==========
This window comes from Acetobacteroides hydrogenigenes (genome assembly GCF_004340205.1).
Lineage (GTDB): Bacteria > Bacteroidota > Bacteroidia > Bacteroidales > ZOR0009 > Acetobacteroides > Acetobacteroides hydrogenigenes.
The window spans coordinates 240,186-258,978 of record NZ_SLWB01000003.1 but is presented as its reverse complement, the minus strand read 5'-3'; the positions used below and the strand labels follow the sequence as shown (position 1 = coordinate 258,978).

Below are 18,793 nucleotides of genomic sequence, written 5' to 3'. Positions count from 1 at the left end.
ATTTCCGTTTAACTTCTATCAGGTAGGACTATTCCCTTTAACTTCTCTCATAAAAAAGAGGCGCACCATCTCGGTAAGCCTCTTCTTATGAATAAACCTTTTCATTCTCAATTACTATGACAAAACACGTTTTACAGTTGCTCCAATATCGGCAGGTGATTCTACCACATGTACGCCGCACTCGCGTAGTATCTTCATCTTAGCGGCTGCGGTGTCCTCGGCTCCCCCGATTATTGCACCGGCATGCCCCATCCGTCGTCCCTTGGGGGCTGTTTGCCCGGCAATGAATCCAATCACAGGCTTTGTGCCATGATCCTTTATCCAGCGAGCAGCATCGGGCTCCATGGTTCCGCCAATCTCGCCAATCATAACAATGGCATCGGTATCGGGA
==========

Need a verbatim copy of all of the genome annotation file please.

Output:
This window comes from Acetobacteroides hydrogenigenes (genome assembly GCF_004340205.1).
Lineage (GTDB): Bacteria > Bacteroidota > Bacteroidia > Bacteroidales > ZOR0009 > Acetobacteroides > Acetobacteroides hydrogenigenes.
The window spans coordinates 240,186-258,978 of record NZ_SLWB01000003.1 but is presented as its reverse complement, the minus strand read 5'-3'; the positions used below and the strand labels follow the sequence as shown (position 1 = coordinate 258,978).

Below are 18,793 nucleotides of genomic sequence, written 5' to 3'. Positions count from 1 at the left end.
ATTTCCGTTTAACTTCTATCAGGTAGGACTATTCCCTTTAACTTCTCTCATAAAAAAGAGGCGCACCATCTCGGTAAGCCTCTTCTTATGAATAAACCTTTTCATTCTCAATTACTATGACAAAACACGTTTTACAGTTGCTCCAATATCGGCAGGTGATTCTACCACATGTACGCCGCACTCGCGTAGTATCTTCATCTTAGCGGCTGCGGTGTCCTCGGCTCCCCCGATTATTGCACCGGCATGCCCCATCCGTCGTCCCTTGGGGGCTGTTTGCCCGGCAATGAATCCAATCACAGGCTTTGTGCCATGATCCTTTATCCAGCGAGCAGCATCGGGCTCCATGGTTCCGCCAATCTCGCCAATCATAACAATGGCATCGGTATCGGGA